object used to bind a person or animal by its legs
anything that restricts or restrains in any way
- ttbc Icelandic: hlekkir , fótajárn
- ttbc Korean: 차꼬 (chaggo), 족쇄 (jokswae)
- ttbc Old English: feter , hæft
- ttbc Spanish: grillo , grillete , pihuela
- ttbc Vietnamese: cùm
(transitive) To restrain or impede; to hamper
- Plural of fett
- This article is about physical fetters used as restraints. For other uses, see Fetter (disambiguation).
In humans, typically only prisoners or bondage fetishists will wear shackles. A shackled animal is typically either a dangerous animal or one prone to escape.
Metaphorically, a fetter may be anything that restricts or restrains in any way, hence the word "unfettered".
HistoryThe earliest fetters found in archaeological excavations date from the prehistoric age and are mostly of the puzzle lock type. Roman times already see a variety of restraint types. Some early versions of cup lock shackles can already be found. These were widely used in medieval times but their use declined when mass production made the manufacture of locks built into restraints affordable.
Simple fetter types continue to be used like puzzle lock shackles as the typical slave iron or irons riveted shut for prisoners being transported to overseas prison camps. The First built-in locks often were of a simple screw-type but soon developed into the "Darby" type. In Europe these continued to be used into the middle of the 20th century, whereas in the US from the late 19th century onwards many new designs were invented and produced before handcuffs and leg irons of the Peerless type became the standard several decades ago.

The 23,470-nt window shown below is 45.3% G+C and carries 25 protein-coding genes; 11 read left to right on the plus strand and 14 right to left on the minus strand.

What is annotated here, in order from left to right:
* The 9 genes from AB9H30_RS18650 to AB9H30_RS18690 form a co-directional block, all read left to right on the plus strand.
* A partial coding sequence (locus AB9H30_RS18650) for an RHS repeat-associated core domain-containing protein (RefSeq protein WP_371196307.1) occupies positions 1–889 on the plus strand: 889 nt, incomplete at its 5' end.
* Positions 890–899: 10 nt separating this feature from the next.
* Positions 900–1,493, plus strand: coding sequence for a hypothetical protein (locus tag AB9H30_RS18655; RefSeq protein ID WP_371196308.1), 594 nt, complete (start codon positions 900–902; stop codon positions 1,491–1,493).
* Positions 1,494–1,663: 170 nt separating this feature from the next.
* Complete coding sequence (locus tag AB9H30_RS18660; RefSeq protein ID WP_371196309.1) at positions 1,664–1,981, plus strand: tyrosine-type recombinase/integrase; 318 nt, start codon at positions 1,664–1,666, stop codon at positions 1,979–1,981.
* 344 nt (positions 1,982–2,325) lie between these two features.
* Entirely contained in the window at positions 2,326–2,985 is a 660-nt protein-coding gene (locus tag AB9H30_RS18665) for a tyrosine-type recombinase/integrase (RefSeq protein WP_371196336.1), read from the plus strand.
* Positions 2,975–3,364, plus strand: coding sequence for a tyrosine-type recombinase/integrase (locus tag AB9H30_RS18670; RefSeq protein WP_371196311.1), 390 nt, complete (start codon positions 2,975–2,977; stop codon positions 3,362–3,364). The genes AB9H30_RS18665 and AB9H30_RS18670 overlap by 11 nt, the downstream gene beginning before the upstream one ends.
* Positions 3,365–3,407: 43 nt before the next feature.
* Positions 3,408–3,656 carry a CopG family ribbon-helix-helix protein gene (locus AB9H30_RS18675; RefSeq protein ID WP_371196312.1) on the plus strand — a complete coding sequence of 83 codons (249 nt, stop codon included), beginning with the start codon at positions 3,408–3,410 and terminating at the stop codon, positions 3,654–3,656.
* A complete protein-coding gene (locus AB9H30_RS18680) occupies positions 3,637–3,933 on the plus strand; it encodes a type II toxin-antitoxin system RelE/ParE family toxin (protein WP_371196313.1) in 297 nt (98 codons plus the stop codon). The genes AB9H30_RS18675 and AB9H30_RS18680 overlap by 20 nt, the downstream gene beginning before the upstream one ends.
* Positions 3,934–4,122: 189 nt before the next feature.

A recent development of the last few decades are high security restraints that incorporate a cylinder lock that is more difficult to pick than the lock on standard type cuffs.
Controversial useIn comparison to handcuffs the wearing of leg irons may be found less restrictive. Thus the prison authorities in several countries deem their long term use acceptable. In order to not condone this disputed practice the countries of the European Union have banned exporting leg irons into non-EU countries. The countries that continue to make prisoners wear fetters long term now tend to resort to manufacture their own restraints.
fetter in German: Fußschellen
fetter in Hebrew: אזיקי רגל
fetter in Portuguese: Fetters
Oregon boat, anchor, arrest, bearing rein, bilbo, bind, bit, bond, bonds, brake, bridle, burden, camisole, chain, chains, check, checkrein, chock, clog, collar, countercheck, cramp, cripple, cuffs, cumber, curb, curb bit, damper, doorstop, drag, drag sail, drift anchor, drift sail, drogue, embarrass, enchain, encumber, enmesh, ensnarl, entangle, entoil, entrammel, entrap, entwine, fasten, gag, gyve, gyves, halter, hamper, hamstring, handcuff, handcuffs, handicap, harness, hitch up, hobble, hobbles, hog-tie, holdback, hook up, hopple, hopples, impede, involve, irons, lame, lash, leading strings, leash, lime, lumber, make fast, manacle, martingale, moor, muzzle, net, peg down, pelham, picket, pillory, pin down, pinion, press down, put in irons, reins, remora, restrain, restraint, restraints, rope, saddle, saddle with, scotch, sea anchor, secure, shackle, snaffle, snarl, spoke, stay, stocks, stop, straightjacket, strait-waistcoat, straitjacket, stranglehold, strap, tangle, tether, tie, tie down, tie up, toil, trammel, trammels, weigh down, yoke